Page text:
In these days of cinematic laziness, when big studios rely on big name actors, big production budgets (mostly involving computers), & big, steaming piles of re-used plots, one pities those who were not raised on smaller, intimate, & vastly more creative films. While many of these warrant artistic merit simply based on plot, acting, & resourceful film-making, gimmicky (but oh so fun) tactics were often used in the production & promotion of low-budget or less-than-stellar horror movies (& even a number of good ones) to make them more appealing . In 1981, John Waters’ use of “Odorama” (scratch & sniff cards labeled with numbers coinciding with scents depicted in the film) during the release of “Polyester” paid homage to this forgotten form of art & advertising, & while it may seem ridiculous today, in the 1950s & 60s, such devices were a vital part of the theatre-going experience, thanks to producer-director William Castle. With plastic skeletons rigged to fly overhead to startle audience members, insurance policies for those who might die of fright while watching the film, special glasses for optical effects (kind of like 3-D, I guess), & buzzers under the seats to give the audience a jolt now & again, Castle enticed movie-lovers, many of whom went as much for the thrill of what he might come up with next as they did to see the actual movie.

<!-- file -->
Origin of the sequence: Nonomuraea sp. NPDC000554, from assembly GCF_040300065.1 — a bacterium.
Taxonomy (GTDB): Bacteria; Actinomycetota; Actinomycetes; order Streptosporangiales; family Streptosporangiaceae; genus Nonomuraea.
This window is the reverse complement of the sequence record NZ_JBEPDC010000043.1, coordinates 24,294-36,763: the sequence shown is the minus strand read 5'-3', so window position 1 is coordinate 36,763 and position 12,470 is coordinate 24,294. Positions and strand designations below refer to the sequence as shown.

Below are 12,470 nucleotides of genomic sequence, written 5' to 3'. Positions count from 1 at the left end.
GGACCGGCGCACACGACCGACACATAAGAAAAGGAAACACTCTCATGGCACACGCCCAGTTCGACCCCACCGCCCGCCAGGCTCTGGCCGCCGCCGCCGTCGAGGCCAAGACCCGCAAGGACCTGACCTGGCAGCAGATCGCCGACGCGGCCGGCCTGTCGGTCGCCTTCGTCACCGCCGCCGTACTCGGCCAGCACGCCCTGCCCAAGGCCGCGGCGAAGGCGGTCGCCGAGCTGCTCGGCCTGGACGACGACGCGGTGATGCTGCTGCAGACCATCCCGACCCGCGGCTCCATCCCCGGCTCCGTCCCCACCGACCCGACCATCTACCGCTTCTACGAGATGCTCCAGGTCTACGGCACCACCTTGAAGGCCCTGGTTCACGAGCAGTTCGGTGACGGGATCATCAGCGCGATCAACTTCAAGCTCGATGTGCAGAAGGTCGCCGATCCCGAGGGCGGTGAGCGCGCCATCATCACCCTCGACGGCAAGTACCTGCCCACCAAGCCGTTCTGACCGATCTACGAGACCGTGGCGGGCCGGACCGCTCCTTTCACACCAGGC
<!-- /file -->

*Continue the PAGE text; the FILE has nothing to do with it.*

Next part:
Though not a Castle film itself, 1958’s “Terror in the Haunted House” (http://www.badmovieplanet.com/3btheater/t/terrorinhauntedhouse.html - this review contains major spoilage) does hearken back to such a time, it being the first picture in Psycho-Rama, “a visual process so devastating that our government banned its use within a year of the movie’s release,” or so claims the box. “Subliminal skulls, snakes, & messages leap off the screen & into your brain - can your psyche take it?!”